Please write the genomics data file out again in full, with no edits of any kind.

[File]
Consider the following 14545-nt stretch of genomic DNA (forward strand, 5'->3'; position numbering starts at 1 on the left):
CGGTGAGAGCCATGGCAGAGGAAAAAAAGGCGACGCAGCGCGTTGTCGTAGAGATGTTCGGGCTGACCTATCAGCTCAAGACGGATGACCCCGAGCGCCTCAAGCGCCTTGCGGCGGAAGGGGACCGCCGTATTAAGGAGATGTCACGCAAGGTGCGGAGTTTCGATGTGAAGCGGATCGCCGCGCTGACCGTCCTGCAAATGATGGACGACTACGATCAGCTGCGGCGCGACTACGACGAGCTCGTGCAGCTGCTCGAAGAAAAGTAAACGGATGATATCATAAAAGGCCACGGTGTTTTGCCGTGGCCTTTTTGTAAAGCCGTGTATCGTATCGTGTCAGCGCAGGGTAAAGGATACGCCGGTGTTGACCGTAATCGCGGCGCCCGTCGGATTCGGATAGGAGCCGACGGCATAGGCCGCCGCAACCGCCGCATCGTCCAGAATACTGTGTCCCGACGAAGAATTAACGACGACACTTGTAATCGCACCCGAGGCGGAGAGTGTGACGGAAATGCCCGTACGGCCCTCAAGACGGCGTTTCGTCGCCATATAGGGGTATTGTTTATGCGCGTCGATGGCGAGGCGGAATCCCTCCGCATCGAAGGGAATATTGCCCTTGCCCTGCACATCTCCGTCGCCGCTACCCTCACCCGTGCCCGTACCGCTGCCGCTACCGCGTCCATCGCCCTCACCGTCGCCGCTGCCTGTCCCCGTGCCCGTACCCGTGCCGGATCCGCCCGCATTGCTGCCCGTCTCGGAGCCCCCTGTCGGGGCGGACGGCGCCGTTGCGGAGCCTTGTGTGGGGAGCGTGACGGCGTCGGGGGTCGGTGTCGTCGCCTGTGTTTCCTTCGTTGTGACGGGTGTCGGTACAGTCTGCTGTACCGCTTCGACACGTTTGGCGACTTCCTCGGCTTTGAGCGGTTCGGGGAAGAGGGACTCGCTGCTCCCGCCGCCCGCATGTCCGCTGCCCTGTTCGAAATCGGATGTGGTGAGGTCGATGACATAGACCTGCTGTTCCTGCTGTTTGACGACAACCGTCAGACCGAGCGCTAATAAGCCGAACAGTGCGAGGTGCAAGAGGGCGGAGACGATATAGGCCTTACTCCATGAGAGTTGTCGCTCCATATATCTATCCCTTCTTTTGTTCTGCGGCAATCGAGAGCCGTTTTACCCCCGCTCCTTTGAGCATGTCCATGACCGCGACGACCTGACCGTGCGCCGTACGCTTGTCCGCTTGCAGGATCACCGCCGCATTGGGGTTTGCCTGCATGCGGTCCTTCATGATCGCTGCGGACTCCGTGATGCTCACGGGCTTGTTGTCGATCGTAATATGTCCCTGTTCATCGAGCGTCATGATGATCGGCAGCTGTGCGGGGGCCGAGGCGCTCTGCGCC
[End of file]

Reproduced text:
Consider the following 14545-nt stretch of genomic DNA (forward strand, 5'->3'; position numbering starts at 1 on the left):
CGGTGAGAGCCATGGCAGAGGAAAAAAAGGCGACGCAGCGCGTTGTCGTAGAGATGTTCGGGCTGACCTATCAGCTCAAGACGGATGACCCCGAGCGCCTCAAGCGCCTTGCGGCGGAAGGGGACCGCCGTATTAAGGAGATGTCACGCAAGGTGCGGAGTTTCGATGTGAAGCGGATCGCCGCGCTGACCGTCCTGCAAATGATGGACGACTACGATCAGCTGCGGCGCGACTACGACGAGCTCGTGCAGCTGCTCGAAGAAAAGTAAACGGATGATATCATAAAAGGCCACGGTGTTTTGCCGTGGCCTTTTTGTAAAGCCGTGTATCGTATCGTGTCAGCGCAGGGTAAAGGATACGCCGGTGTTGACCGTAATCGCGGCGCCCGTCGGATTCGGATAGGAGCCGACGGCATAGGCCGCCGCAACCGCCGCATCGTCCAGAATACTGTGTCCCGACGAAGAATTAACGACGACACTTGTAATCGCACCCGAGGCGGAGAGTGTGACGGAAATGCCCGTACGGCCCTCAAGACGGCGTTTCGTCGCCATATAGGGGTATTGTTTATGCGCGTCGATGGCGAGGCGGAATCCCTCCGCATCGAAGGGAATATTGCCCTTGCCCTGCACATCTCCGTCGCCGCTACCCTCACCCGTGCCCGTACCGCTGCCGCTACCGCGTCCATCGCCCTCACCGTCGCCGCTGCCTGTCCCCGTGCCCGTACCCGTGCCGGATCCGCCCGCATTGCTGCCCGTCTCGGAGCCCCCTGTCGGGGCGGACGGCGCCGTTGCGGAGCCTTGTGTGGGGAGCGTGACGGCGTCGGGGGTCGGTGTCGTCGCCTGTGTTTCCTTCGTTGTGACGGGTGTCGGTACAGTCTGCTGTACCGCTTCGACACGTTTGGCGACTTCCTCGGCTTTGAGCGGTTCGGGGAAGAGGGACTCGCTGCTCCCGCCGCCCGCATGTCCGCTGCCCTGTTCGAAATCGGATGTGGTGAGGTCGATGACATAGACCTGCTGTTCCTGCTGTTTGACGACAACCGTCAGACCGAGCGCTAATAAGCCGAACAGTGCGAGGTGCAAGAGGGCGGAGACGATATAGGCCTTACTCCATGAGAGTTGTCGCTCCATATATCTATCCCTTCTTTTGTTCTGCGGCAATCGAGAGCCGTTTTACCCCCGCTCCTTTGAGCATGTCCATGACCGCGACGACCTGACCGTGCGCCGTACGCTTGTCCGCTTGCAGGATCACCGCCGCATTGGGGTTTGCCTGCATGCGGTCCTTCATGATCGCTGCGGACTCCGTGATGCTCACGGGCTTGTTGTCGATCGTAATATGTCCCTGTTCATCGAGCGTCATGATGATCGGCAGCTGTGCGGGGGCCGAGGCGCTCTGCGCC